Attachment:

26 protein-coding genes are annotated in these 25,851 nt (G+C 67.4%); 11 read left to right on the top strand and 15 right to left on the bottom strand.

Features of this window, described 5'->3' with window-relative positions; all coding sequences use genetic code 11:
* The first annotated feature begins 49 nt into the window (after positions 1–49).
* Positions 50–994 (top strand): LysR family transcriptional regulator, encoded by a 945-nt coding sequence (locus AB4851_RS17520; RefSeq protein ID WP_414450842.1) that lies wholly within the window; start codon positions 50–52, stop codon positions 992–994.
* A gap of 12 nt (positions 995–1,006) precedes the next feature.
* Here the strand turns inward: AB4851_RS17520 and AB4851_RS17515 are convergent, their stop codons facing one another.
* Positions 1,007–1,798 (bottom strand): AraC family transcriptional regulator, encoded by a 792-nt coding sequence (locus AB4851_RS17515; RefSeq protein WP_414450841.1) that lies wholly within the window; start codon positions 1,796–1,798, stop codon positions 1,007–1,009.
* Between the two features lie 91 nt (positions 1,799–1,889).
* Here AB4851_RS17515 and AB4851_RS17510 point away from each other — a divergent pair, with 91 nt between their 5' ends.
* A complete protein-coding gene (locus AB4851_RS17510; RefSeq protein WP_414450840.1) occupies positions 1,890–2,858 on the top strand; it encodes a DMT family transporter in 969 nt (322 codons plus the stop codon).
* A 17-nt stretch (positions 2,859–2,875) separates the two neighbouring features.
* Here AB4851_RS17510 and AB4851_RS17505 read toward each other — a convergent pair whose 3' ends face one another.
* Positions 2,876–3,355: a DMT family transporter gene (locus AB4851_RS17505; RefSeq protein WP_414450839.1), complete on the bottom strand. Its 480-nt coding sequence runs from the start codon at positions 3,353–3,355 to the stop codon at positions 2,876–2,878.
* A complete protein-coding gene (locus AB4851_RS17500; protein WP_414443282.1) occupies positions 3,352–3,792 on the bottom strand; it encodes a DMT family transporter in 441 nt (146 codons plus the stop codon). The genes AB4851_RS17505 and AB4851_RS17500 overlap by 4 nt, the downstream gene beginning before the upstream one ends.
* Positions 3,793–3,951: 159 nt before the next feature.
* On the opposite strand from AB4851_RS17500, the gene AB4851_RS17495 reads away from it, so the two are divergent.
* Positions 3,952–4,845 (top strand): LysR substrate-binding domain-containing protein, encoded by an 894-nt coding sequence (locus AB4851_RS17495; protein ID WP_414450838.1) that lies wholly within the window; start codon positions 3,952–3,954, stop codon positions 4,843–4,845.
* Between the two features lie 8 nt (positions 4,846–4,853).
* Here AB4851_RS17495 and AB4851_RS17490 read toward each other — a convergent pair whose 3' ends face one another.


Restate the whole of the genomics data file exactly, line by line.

26 protein-coding genes are annotated in these 25,851 nt (G+C 67.4%); 11 read left to right on the top strand and 15 right to left on the bottom strand.

Features of this window, described 5'->3' with window-relative positions; all coding sequences use genetic code 11:
* The first annotated feature begins 49 nt into the window (after positions 1–49).
* Positions 50–994 (top strand): LysR family transcriptional regulator, encoded by a 945-nt coding sequence (locus AB4851_RS17520; RefSeq protein ID WP_414450842.1) that lies wholly within the window; start codon positions 50–52, stop codon positions 992–994.
* A gap of 12 nt (positions 995–1,006) precedes the next feature.
* Here the strand turns inward: AB4851_RS17520 and AB4851_RS17515 are convergent, their stop codons facing one another.
* Positions 1,007–1,798 (bottom strand): AraC family transcriptional regulator, encoded by a 792-nt coding sequence (locus AB4851_RS17515; RefSeq protein WP_414450841.1) that lies wholly within the window; start codon positions 1,796–1,798, stop codon positions 1,007–1,009.
* Between the two features lie 91 nt (positions 1,799–1,889).
* Here AB4851_RS17515 and AB4851_RS17510 point away from each other — a divergent pair, with 91 nt between their 5' ends.
* A complete protein-coding gene (locus AB4851_RS17510; RefSeq protein WP_414450840.1) occupies positions 1,890–2,858 on the top strand; it encodes a DMT family transporter in 969 nt (322 codons plus the stop codon).
* A 17-nt stretch (positions 2,859–2,875) separates the two neighbouring features.
* Here AB4851_RS17510 and AB4851_RS17505 read toward each other — a convergent pair whose 3' ends face one another.
* Positions 2,876–3,355: a DMT family transporter gene (locus AB4851_RS17505; RefSeq protein WP_414450839.1), complete on the bottom strand. Its 480-nt coding sequence runs from the start codon at positions 3,353–3,355 to the stop codon at positions 2,876–2,878.
* A complete protein-coding gene (locus AB4851_RS17500; protein WP_414443282.1) occupies positions 3,352–3,792 on the bottom strand; it encodes a DMT family transporter in 441 nt (146 codons plus the stop codon). The genes AB4851_RS17505 and AB4851_RS17500 overlap by 4 nt, the downstream gene beginning before the upstream one ends.
* Positions 3,793–3,951: 159 nt before the next feature.
* On the opposite strand from AB4851_RS17500, the gene AB4851_RS17495 reads away from it, so the two are divergent.
* Positions 3,952–4,845 (top strand): LysR substrate-binding domain-containing protein, encoded by an 894-nt coding sequence (locus AB4851_RS17495; protein ID WP_414450838.1) that lies wholly within the window; start codon positions 3,952–3,954, stop codon positions 4,843–4,845.
* Between the two features lie 8 nt (positions 4,846–4,853).
* Here AB4851_RS17495 and AB4851_RS17490 read toward each other — a convergent pair whose 3' ends face one another.